A wild night out on the town is a movie premise that is as nearly old as films themselves. More often than not, these movies are comedies, or at least comedy-adjacent. The best way to keep a tired movie trope from feeling stale is to tweak it until it becomes something different. I love the sort of cinema that subverts traditional storylines and makes them feel new again.
How many times can we see a bunch of cis gendered, heteronormative frat boys party it up, before we say “enough is enough?” Thankfully, this isn’t the case with BATH STALLS & PARKING LOTS. This film is a terrific dramatic comedy that plays with this tired formula, but with its focus on a group of gay male friends, and on the LGBTQ community, it still feels fresh and fun.
In this modern twist on hook-up culture, our protagonist Leo (Thales Corrêa), who is a transplant from Brazil, is looking to embark on the wild streets of San Francisco. What’s a wild night without a crazy wing man? Enter Donnie (Izzy Palazzini), Leo’s completely self-absorbed and flamboyant bestie. To round out the marry bunch of pranksters is Donnie’s straight(ish) friend Hunter (Oscar Mansky).
Leo’s goal for the evening is to hook up with his regular American fling, Totah, who just happens to be visiting the city as well. Some wacky hijinks ensue as the trio of Leo, Donnie, and Hunter make their way through San Fran’s night clubs, gay bars, and sex parties, all in search of Leo’s dream man.
My ex-boyfriend used to force me to go see every independent gay film whenever they played the art theaters. That was ten years ago, and indie LGBTQ films haven’t changed much: Drugs, clubs, drags, and sad sense of wanting to be loved by someone that doesn’t feel the same way about you. There are plenty of funny moments in BATH STALLS & PARKING LOTS, but it’s mostly a drama. The humorous situations keep the film feeling upbeat, though.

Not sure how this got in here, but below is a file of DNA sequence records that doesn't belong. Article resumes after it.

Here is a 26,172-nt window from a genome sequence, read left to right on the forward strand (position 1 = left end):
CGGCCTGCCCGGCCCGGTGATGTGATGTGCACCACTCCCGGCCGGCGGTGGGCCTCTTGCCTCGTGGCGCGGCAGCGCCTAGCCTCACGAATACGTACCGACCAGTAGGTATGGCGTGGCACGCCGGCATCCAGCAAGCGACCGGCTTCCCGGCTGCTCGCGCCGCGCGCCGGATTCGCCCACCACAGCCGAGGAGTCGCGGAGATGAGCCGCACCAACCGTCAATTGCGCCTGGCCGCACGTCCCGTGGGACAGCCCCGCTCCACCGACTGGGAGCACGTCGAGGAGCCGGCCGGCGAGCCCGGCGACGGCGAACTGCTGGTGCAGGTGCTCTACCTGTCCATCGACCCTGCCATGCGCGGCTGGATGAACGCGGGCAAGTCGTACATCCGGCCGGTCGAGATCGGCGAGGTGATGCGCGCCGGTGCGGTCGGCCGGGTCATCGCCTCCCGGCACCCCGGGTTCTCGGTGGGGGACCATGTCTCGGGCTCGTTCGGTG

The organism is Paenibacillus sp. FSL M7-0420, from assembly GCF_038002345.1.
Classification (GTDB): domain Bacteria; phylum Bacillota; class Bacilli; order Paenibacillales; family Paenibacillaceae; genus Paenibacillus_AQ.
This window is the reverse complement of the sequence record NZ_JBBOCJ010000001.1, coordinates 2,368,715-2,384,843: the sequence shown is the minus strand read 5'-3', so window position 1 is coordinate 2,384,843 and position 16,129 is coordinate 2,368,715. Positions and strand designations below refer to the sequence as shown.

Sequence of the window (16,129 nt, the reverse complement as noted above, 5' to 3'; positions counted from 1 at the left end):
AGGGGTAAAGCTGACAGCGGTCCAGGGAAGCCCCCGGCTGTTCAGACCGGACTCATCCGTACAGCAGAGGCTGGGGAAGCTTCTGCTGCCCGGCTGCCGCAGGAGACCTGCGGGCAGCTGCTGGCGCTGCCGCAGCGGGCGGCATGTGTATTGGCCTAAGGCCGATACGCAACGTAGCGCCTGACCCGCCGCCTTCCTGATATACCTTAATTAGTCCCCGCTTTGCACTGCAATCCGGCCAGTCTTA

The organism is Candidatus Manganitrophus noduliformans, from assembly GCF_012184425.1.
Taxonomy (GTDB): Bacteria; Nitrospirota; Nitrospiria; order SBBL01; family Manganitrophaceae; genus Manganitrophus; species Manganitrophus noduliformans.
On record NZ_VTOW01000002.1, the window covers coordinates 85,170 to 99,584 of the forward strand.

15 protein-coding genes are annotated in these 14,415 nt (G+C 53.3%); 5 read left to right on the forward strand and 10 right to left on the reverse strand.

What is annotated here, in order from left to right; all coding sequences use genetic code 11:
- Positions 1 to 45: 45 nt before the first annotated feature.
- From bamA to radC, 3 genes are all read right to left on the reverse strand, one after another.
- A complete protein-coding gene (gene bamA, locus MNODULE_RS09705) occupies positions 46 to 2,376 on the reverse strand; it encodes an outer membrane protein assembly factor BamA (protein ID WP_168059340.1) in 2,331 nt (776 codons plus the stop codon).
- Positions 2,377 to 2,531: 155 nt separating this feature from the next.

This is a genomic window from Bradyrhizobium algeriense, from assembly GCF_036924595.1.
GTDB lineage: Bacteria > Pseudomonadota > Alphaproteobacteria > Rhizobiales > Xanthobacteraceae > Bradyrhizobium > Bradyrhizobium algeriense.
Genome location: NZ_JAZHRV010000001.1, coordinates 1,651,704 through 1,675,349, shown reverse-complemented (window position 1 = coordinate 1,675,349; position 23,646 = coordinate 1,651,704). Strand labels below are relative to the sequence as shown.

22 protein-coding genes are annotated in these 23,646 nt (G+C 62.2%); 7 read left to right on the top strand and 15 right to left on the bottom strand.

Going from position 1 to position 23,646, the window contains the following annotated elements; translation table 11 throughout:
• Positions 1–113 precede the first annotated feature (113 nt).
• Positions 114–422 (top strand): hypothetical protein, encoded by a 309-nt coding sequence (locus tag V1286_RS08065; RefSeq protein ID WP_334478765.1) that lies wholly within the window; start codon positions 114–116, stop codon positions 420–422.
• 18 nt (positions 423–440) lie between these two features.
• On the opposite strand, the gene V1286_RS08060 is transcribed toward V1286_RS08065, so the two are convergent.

The majority of characters come across as especially “extra,” but that is realistic for the gay club scene. I found the character of Hunter to be problematic. Only because it was so honest. You gotta love a straight guy who loves the attention of gay dudes, though he’s mostly only into them to score drugs. Other than that, the bitchy flamboyant Donnie steals every scene he is in, and Palazzini chews up the scenery nonstop. The conversations between the cast of characters feels very genuine.
I do wish that BATH STALLS & PARKING LOTS had a more fun energy about it. For the most part, I felt sorry for Leo. His vacation is going to hell, and his friends are all fake. All he wants is true love, and everybody else seems to just want a quick hook-up.
BATH STALLS & PARKING LOTS is a topical film that deserves a watch. It’s funny to see how characters’ expectations of a person they met through an app can transform their behavior, and this movie is a perfect demonstration of that. It is also a great reminder that people don’t always feel the same way about you as you do about them.
Tags: Columns, David Hernandez, Dominic Olivo, Guilherme Zaiden, Izzy Palazzini, Jacob Ritts, Lucas Pagac, Malakani Severson, Nick Ryan Jurewicz, Oscar Mansky, Straight Outta Straight-To-Video, Thales Corrêa, Travis Maider